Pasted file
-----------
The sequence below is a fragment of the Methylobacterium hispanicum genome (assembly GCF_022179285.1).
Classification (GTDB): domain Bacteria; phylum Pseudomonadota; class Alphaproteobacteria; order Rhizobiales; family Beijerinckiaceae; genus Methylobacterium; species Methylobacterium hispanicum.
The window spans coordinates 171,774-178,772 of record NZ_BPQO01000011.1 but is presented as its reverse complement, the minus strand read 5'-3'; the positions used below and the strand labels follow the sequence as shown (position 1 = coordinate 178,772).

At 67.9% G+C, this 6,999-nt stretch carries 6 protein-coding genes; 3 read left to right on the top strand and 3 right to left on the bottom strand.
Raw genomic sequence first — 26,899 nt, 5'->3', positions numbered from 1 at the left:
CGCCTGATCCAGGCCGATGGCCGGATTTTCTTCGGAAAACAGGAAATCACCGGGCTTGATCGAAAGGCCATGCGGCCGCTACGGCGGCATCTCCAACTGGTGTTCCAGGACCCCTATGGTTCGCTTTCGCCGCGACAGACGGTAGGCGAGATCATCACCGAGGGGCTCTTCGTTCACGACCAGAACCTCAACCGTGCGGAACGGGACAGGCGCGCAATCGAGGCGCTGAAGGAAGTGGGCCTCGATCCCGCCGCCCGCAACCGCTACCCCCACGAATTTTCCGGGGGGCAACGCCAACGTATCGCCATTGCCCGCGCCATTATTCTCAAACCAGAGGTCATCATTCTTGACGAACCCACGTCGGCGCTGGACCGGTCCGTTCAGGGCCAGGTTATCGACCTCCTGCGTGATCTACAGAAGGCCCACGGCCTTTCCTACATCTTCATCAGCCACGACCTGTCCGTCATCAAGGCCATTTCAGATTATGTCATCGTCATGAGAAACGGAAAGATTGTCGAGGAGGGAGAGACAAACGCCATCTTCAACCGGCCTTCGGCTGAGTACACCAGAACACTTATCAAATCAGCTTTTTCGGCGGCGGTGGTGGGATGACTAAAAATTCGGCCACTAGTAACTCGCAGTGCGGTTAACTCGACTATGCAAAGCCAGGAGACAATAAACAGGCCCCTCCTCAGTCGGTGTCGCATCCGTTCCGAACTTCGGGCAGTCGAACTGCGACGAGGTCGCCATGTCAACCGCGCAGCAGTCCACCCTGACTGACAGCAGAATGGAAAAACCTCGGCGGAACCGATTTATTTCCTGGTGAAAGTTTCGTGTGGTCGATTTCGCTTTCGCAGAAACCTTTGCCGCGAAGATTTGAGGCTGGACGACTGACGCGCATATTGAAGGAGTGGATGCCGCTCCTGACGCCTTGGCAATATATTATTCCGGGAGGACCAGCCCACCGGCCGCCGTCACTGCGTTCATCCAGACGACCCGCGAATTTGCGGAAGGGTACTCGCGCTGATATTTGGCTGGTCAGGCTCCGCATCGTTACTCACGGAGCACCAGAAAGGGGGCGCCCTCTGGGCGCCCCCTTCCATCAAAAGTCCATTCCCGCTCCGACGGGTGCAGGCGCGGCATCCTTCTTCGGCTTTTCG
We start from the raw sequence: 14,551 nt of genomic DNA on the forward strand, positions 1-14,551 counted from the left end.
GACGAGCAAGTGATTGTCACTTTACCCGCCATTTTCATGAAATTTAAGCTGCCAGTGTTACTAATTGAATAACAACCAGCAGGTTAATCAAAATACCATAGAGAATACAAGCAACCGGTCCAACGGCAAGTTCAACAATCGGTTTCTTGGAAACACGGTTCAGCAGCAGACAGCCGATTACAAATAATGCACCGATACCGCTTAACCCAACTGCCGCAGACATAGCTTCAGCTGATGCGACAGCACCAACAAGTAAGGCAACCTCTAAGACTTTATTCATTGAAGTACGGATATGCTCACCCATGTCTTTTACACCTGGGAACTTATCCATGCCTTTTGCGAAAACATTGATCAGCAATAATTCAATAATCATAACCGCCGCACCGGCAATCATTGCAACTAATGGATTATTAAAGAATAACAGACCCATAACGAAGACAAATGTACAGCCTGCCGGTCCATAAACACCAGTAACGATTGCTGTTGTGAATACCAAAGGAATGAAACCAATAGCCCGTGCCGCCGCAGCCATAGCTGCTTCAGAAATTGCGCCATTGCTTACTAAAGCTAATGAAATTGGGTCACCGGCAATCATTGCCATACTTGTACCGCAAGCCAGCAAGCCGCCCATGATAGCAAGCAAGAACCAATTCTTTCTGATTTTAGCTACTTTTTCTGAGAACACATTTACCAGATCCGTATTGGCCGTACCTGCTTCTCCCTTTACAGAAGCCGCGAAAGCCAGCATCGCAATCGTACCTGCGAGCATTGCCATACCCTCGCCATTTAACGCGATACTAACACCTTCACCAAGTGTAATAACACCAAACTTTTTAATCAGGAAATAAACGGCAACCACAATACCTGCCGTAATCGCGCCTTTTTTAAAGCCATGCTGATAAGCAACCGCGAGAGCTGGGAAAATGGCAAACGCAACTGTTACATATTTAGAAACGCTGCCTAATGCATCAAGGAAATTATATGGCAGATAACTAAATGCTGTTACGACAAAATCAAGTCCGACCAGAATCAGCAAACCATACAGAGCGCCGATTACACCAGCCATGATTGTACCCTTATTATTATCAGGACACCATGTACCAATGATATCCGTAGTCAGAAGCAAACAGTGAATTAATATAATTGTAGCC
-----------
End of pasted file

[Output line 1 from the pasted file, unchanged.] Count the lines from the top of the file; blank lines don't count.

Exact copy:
The sequence below is a fragment of the Methylobacterium hispanicum genome (assembly GCF_022179285.1).